In fact, the sweatshop workers of China were the canary in the coal mine, the starting point in a vicious circle that has impoverished us all.

A managerial ethos that tolerates the exploitation of workers in sweatshops won’t hesitate to exploit consumers with deceptive mortgages and melamine-tainted milk and, finally, bilk investors with bogus “securities.”

The neoliberal daydream of sweatshops leading inevitably to a prosperous future has brought us to our current global nightmare. It’s time to wake up. An injury to one is truly an injury to all.

Adam Neiman
Boston, Jan.

15, 2009

The writer is the founder and chief executive of No Sweat Apparel, producer of union-made clothing and sneakers in the United States, Canada and the developing world.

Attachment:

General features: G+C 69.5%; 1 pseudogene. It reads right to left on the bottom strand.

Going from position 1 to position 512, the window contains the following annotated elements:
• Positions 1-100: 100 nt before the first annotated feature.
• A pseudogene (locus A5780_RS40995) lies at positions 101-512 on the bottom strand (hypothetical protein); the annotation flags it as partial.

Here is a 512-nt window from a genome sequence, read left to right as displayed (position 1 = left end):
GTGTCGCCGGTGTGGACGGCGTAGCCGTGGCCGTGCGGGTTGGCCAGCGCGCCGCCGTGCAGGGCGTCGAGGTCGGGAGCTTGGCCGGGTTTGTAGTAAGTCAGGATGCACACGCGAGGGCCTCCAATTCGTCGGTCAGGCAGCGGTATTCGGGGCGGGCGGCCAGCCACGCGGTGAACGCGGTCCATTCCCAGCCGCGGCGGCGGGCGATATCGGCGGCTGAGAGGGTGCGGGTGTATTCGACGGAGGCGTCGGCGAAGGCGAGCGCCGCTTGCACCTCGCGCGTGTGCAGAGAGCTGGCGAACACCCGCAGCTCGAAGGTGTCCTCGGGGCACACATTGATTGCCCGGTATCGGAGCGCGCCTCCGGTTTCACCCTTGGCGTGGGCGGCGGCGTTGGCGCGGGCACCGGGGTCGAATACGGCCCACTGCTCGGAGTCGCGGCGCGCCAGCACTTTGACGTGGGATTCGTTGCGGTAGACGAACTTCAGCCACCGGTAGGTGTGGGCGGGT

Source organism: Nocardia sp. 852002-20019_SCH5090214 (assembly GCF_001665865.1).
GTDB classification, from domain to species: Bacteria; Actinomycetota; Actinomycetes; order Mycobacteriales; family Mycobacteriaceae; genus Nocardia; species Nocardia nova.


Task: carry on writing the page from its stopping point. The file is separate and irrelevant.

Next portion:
Wednesday, January 7, 2009

Obama and the Jewish Question

Obama’s election was liberating in many ways for all of us. For me, as an American Jew, there was a surprise. I had long held a secret resentment of African Americans, secret even from myself.

I grew up in Georgia during the civil rights movement. My mother was critically involved in the desegregation of the Atlanta school system. I befriended the first black kids to enter my elementary school – and was beat up for it, too. I’ve had close black friends throughout my life. As a Jew, I felt empathy for a brutally oppressed minority, not guilt. And yet there was something that held me back from fully absorbing the African American narrative. Oh, I knew my own racism, had confronted it and wrestled with it. When Barack Obama was elected it dawned on me. There was something else here besides racism. It was narcissism. Here, in the new world, it wasn’t all about us, the Jews.